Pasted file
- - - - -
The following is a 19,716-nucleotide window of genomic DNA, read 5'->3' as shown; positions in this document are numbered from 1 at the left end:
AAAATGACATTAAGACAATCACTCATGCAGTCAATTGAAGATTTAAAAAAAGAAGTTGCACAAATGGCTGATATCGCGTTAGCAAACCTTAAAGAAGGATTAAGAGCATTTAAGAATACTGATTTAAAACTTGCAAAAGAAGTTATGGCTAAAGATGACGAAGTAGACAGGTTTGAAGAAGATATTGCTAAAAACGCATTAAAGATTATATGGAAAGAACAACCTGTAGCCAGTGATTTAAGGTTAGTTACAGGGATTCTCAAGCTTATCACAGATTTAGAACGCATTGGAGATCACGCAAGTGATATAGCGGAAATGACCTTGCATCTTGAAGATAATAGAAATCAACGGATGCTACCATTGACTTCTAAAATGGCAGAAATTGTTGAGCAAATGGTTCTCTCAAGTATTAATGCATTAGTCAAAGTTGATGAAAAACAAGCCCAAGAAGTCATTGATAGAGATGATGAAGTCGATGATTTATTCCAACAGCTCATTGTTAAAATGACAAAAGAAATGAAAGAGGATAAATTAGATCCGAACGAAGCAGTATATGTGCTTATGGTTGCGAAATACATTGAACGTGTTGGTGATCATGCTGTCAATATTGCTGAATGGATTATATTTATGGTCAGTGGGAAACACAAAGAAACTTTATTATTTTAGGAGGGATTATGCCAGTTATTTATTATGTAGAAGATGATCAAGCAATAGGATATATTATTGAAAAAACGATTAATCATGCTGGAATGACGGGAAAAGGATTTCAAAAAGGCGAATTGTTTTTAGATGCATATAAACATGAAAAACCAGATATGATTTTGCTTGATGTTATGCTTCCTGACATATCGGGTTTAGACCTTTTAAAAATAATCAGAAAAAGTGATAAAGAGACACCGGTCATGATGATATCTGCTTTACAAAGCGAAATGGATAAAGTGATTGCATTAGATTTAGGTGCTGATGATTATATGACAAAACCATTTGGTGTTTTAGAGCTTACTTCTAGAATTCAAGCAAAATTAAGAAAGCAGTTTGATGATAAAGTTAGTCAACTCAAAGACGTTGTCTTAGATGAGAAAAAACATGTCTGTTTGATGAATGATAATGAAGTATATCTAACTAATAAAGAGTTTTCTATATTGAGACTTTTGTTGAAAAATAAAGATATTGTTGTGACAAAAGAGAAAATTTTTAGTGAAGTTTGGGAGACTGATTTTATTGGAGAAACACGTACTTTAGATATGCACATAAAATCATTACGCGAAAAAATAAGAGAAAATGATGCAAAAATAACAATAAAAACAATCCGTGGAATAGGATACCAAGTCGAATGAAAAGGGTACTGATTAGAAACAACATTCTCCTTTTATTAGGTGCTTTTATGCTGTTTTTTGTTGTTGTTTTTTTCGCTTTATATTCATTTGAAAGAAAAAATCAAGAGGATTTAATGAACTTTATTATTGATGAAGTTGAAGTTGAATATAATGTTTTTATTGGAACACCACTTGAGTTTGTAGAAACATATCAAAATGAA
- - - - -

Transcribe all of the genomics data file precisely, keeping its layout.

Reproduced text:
The following is a 19,716-nucleotide window of genomic DNA, read 5'->3' as shown; positions in this document are numbered from 1 at the left end:
AAAATGACATTAAGACAATCACTCATGCAGTCAATTGAAGATTTAAAAAAAGAAGTTGCACAAATGGCTGATATCGCGTTAGCAAACCTTAAAGAAGGATTAAGAGCATTTAAGAATACTGATTTAAAACTTGCAAAAGAAGTTATGGCTAAAGATGACGAAGTAGACAGGTTTGAAGAAGATATTGCTAAAAACGCATTAAAGATTATATGGAAAGAACAACCTGTAGCCAGTGATTTAAGGTTAGTTACAGGGATTCTCAAGCTTATCACAGATTTAGAACGCATTGGAGATCACGCAAGTGATATAGCGGAAATGACCTTGCATCTTGAAGATAATAGAAATCAACGGATGCTACCATTGACTTCTAAAATGGCAGAAATTGTTGAGCAAATGGTTCTCTCAAGTATTAATGCATTAGTCAAAGTTGATGAAAAACAAGCCCAAGAAGTCATTGATAGAGATGATGAAGTCGATGATTTATTCCAACAGCTCATTGTTAAAATGACAAAAGAAATGAAAGAGGATAAATTAGATCCGAACGAAGCAGTATATGTGCTTATGGTTGCGAAATACATTGAACGTGTTGGTGATCATGCTGTCAATATTGCTGAATGGATTATATTTATGGTCAGTGGGAAACACAAAGAAACTTTATTATTTTAGGAGGGATTATGCCAGTTATTTATTATGTAGAAGATGATCAAGCAATAGGATATATTATTGAAAAAACGATTAATCATGCTGGAATGACGGGAAAAGGATTTCAAAAAGGCGAATTGTTTTTAGATGCATATAAACATGAAAAACCAGATATGATTTTGCTTGATGTTATGCTTCCTGACATATCGGGTTTAGACCTTTTAAAAATAATCAGAAAAAGTGATAAAGAGACACCGGTCATGATGATATCTGCTTTACAAAGCGAAATGGATAAAGTGATTGCATTAGATTTAGGTGCTGATGATTATATGACAAAACCATTTGGTGTTTTAGAGCTTACTTCTAGAATTCAAGCAAAATTAAGAAAGCAGTTTGATGATAAAGTTAGTCAACTCAAAGACGTTGTCTTAGATGAGAAAAAACATGTCTGTTTGATGAATGATAATGAAGTATATCTAACTAATAAAGAGTTTTCTATATTGAGACTTTTGTTGAAAAATAAAGATATTGTTGTGACAAAAGAGAAAATTTTTAGTGAAGTTTGGGAGACTGATTTTATTGGAGAAACACGTACTTTAGATATGCACATAAAATCATTACGCGAAAAAATAAGAGAAAATGATGCAAAAATAACAATAAAAACAATCCGTGGAATAGGATACCAAGTCGAATGAAAAGGGTACTGATTAGAAACAACATTCTCCTTTTATTAGGTGCTTTTATGCTGTTTTTTGTTGTTGTTTTTTTCGCTTTATATTCATTTGAAAGAAAAAATCAAGAGGATTTAATGAACTTTATTATTGATGAAGTTGAAGTTGAATATAATGTTTTTATTGGAACACCACTTGAGTTTGTAGAAACATATCAAAATGAA